Submitted by Sara.Gustafson on Wed, 03/15/2017 - 15:08
Efforts to increase rural incomes and reduce rural poverty in developing countries often focus on policies to lower transport costs and increase market access among poor and remote rural populations. Despite the growing importance of such policies, however, it is not entirely clear to what extent and through which channels increased market access impacts rural individuals’ and households’ nutrition outcomes and overall wellbeing.
Submitted by Sara.Gustafson on Thu, 02/09/2017 - 20:53
Biofortified crops, such as orange-fleshed sweet potatoes, have been shown to reduce malnutrition and micronutrient deficiency, especially in children, and increase farm households’ incomes. Whether or not farmers adopt these new crops, however, depends on individual farmers’ perceptions of biofortification’s benefits.
Submitted by Anonymous on Tue, 11/22/2016 - 16:04
Better linking Africa’s rural smallholder population to national, regional, and international agricultural value chains is a key rural development and poverty reduction priority. Which types of interventions will be successful in improving such linkages is highly context-specific, however, depending on the country, the target population, and the specific product being marketed.
Submitted by Sara.Gustafson on Thu, 08/11/2016 - 14:20
Agriculture in West Africa faces numerous challenges, including soil degradation, market instability, and significant threats from climate change. In response to these obstacles, many adaptation strategies, such as production of non-traditional crop varieties, have been encouraged. It remains less clear, however, what actually drives farmers’ decisions to adopt (or not adopt) these strategies. For example, a farmer may choose to plant a new crop variety in response to a short-term drought or as part of a longer term strategy to adapt to climate change.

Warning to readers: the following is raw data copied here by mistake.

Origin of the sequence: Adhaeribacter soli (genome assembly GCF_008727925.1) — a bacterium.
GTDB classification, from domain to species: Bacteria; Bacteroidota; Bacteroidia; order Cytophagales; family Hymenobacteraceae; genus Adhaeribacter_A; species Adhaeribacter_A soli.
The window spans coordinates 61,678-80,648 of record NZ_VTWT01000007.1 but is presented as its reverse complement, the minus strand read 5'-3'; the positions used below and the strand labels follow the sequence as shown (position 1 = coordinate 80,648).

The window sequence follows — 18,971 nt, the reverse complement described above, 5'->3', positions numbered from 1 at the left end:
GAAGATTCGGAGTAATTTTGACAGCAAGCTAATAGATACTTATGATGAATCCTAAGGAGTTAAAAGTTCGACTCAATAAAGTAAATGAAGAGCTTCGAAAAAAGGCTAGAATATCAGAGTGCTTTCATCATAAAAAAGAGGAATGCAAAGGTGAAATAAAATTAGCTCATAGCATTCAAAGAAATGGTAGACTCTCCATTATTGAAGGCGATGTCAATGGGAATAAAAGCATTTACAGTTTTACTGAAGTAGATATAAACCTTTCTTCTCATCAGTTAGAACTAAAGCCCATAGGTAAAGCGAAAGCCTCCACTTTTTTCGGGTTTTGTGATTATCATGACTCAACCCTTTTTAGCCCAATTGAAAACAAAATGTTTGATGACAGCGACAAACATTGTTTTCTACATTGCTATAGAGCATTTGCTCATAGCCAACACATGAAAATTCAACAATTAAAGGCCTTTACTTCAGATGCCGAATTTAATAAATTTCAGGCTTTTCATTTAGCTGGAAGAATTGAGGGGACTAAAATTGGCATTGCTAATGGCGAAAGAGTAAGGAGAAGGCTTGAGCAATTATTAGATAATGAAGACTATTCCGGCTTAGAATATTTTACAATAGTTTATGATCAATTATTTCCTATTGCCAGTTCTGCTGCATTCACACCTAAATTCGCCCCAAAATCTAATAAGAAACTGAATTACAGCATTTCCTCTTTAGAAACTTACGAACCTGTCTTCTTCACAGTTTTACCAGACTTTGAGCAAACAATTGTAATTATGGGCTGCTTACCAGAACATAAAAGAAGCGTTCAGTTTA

Submitted by Sara.Gustafson on Thu, 07/28/2016 - 20:03
Rain-fed agriculture forms the mainstay of many West African economies, making the region particularly vulnerable to the effects of climate change and weather variability. As a result, there is growing emphasis being placed by both researchers and policymakers on climate-smart agriculture and climate change adaptation strategies to help protect the livelihoods and food security of farmers and rural households.
Submitted by Sara.Gustafson on Tue, 05/17/2016 - 14:34
One of the first steps in increasing smallholder farmers’ market access is ensuring that rural areas have adequate transportation infrastructure to physically move crops from farms to markets. Improved rural roads can reduce transportation costs and the cost of agricultural inputs, thus increasing agricultural productivity; roads can also help integrate producers into more lucrative national and regional markets, leading to greater trade and reducing price shocks caused by local conditions.
Submitted by Anonymous on Tue, 05/10/2016 - 15:15
Focusing on agricultural growth, particularly that of smallholder farmers, can help countries in Africa south of the Sahara achieve broader economic and development objectives, including poverty reduction, says a new open-access book prepared by the United Nations University (UNU-WIDER) and published by Oxford Press.
Submitted by Anonymous on Thu, 04/07/2016 - 13:52
IFPRI’s 2016 Global Food Policy Report (GFPR) gives some good news for Africa – poverty and hunger both fell during the period 2003-2014. The share of the region’s population living on less than US$1.25 per day (purchasing power parity) declined from 42.9 percent to 36.9 percent, while the prevalence of malnourishment fell from 22.1 percent to 17 percent. Child stunting also fell from 40.2 percent to 35.9 percent.